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An Alternate History of Horror I: A Dark and Stormy Night

By Ryan Fleming

Photo of the Villa Diodati taken by Robert Grassi. Photo is in Public Domain.

Many of us have taken a holiday where the weather during the trip turned out to be less than desired. If you happen to be one of the few lucky ones never to suffer this, looking at the increase in extreme weather events over the past few years you won’t have to wait long. Of course, Climate change has ruined holidays long before the 21st century. One instance, in the early part of the 19th century, would prove especially impactful and specifically so as far as a certain genre of fiction is concerned. The horror genre, as understood today, was born in circumstances so appropriate they are inadvertently cliché. An isolated European mansion, in the mountains near a lake, on a dark and stormy night…

The year was 1816. A year remembered across the Northern Hemisphere as the Year Without a Summer. The summer having been lost to a brief period of climate change wrought by the 1815 eruption of Mount Tambora, on the island of Sumbawa in modern Indonesia. The change was brief but significant, triggering harvest failures and extreme weather conditions globally. Even as distantly as the other side of the world and over a year later, which brings us to Villa Diodati near Lake Geneva in Switzerland.

The Summer of 1816 saw the mansion rented by the English poet George Gordon Byron, Lord Byron, who resided there with his personal physician, John William Polidori. There they would befriend another English poet, Percy Bysshe Shelley, and, most importantly, the then Mary Godwin, later Mary Shelley. By 1831 Mary Shelley remembered “incessant rain often confined us for days to the house”. It was during one such instance that the company, after amusing themselves with a collection of German ghost stories, Byron proposed they have a contest to each produce a ghost story of their own. From that, horror fiction in its recognisable form was born.


Before diving into the development of horror (and science) fiction and how it might have differed let us look at some of the more pivotal impacts of the brief period of climate change. In Asia, disruption to the monsoon season saw torrential rain and devastating flooding. Resulting in famine in China from crop failures and the exacerbation of a cholera outbreak in India. Europe, only just emerging from the Napoleonic Wars, also saw crop failures and an accompanying rise in food prices that brought upon riots across the continent.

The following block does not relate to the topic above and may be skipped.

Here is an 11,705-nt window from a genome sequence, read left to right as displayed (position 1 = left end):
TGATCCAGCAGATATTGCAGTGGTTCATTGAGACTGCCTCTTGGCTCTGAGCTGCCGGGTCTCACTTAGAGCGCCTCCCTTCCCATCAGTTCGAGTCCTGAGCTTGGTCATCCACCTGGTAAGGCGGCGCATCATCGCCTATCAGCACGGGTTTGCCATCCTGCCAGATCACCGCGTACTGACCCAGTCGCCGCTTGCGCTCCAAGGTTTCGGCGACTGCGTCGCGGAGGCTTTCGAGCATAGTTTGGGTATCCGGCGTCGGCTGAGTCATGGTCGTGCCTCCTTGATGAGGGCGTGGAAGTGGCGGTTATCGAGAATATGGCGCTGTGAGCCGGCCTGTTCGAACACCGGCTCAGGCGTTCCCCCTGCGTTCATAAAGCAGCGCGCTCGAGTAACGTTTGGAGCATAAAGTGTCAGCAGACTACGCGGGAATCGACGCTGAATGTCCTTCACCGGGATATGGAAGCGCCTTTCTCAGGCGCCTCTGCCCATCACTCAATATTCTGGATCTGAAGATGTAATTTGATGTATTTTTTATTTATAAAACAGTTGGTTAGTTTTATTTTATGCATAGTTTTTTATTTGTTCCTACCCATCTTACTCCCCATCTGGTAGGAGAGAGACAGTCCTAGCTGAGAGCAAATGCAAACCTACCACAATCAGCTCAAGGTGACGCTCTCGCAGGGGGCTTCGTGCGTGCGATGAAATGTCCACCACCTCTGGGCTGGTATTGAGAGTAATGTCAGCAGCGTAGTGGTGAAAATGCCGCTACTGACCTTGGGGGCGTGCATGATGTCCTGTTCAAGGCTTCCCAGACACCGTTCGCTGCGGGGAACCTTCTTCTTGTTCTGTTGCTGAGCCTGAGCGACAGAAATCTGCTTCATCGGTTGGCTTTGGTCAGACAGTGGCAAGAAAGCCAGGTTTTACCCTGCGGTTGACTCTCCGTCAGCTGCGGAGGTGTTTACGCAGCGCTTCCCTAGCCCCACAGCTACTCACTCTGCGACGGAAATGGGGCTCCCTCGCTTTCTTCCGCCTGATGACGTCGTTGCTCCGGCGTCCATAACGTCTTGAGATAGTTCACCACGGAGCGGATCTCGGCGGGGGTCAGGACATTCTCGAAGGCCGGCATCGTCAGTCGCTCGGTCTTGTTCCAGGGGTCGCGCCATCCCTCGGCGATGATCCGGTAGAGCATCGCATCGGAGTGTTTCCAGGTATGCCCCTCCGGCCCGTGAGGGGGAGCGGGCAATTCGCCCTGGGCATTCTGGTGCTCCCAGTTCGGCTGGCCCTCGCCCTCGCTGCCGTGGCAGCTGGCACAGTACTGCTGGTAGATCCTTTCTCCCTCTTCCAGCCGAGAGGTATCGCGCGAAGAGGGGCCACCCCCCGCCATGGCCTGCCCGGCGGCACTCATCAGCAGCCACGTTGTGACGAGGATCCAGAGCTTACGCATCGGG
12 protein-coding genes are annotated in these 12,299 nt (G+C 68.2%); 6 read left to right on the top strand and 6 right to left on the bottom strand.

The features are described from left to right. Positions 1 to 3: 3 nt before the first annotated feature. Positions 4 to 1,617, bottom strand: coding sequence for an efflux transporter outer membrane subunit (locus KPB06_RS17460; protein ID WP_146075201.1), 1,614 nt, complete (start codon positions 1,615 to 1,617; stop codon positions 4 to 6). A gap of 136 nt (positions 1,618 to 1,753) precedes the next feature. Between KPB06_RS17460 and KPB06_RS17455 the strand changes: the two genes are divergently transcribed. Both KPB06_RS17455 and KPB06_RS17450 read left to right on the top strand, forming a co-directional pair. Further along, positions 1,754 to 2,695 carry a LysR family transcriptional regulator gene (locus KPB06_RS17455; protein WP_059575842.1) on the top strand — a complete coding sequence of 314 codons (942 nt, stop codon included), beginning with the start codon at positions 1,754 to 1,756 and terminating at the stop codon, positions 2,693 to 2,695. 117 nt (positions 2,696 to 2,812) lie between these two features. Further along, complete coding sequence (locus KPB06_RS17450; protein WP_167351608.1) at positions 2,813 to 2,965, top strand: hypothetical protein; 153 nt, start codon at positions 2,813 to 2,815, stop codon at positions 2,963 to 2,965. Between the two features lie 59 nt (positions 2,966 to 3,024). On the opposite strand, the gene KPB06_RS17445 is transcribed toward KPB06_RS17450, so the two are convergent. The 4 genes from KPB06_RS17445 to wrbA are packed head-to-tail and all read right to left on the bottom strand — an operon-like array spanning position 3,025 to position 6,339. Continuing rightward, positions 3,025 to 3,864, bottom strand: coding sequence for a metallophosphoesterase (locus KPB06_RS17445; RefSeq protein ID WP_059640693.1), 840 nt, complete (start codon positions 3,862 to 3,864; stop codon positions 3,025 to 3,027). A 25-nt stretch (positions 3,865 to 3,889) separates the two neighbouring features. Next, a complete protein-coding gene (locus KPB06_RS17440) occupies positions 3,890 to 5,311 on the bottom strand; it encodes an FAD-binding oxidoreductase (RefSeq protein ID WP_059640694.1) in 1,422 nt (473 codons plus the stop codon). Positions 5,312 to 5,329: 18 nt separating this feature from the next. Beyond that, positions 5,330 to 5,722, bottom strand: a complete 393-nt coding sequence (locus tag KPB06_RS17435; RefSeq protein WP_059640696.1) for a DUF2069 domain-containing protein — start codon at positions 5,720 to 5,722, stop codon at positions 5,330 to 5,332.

North America fared little better; crop failures made worse by a poor transportation network. Crops destroyed by frost in New England and New York in June. Lake and river ice in Pennsylvania in July. Frost as far south as Virginia in August. New England was among the hardest hit, with tales of farmers freezing to death from Vermont and Maine. Even accounts of wells frozen solid in New Hampshire for the 4th of July.

Conditions in New England served to accelerate the migration of people from New England into western New York and what was then the Northwest Territory of the United States. Amongst those families to make the journey was that of Joseph Smith, whose family travelled from Vermont to western New York. This set off a chain of events that would leave to the founding of Mormonism and the Latter-Day Saint Movement. Itself just one of several religious strands born out of the “burned-over district” of New York.

The climactic change also had more subtle impact. Landscape paintings from the years after the eruption saw more use of red hues than were used in the years prior. Paintings in general shifted away from bright and hopeful themes to a darker mood dripping with despair. The artists, like those suffering from a lack of food, or forced to seek out new homes because of the drop in temperatures, did not know the cause of the change. It did not matter.

This might seem tangential to an examination of the history of the horror genre and how it might have differed. The circumstances in which the genre was born on the shores of Lake Geneva were a worldwide phenomenon. A volcanic eruption beyond the control of humanity is a tricky thing to imagine changing to alter the course of history. The famine and epidemics that followed the eruption from the islands of Indonesia all around the world were horrors of a very real kind.

Imagine the eruption happened in a world with eight times the population, and knowledge of the impact it would have on a global scale. Unfortunately, artists might need a lot more shades of red.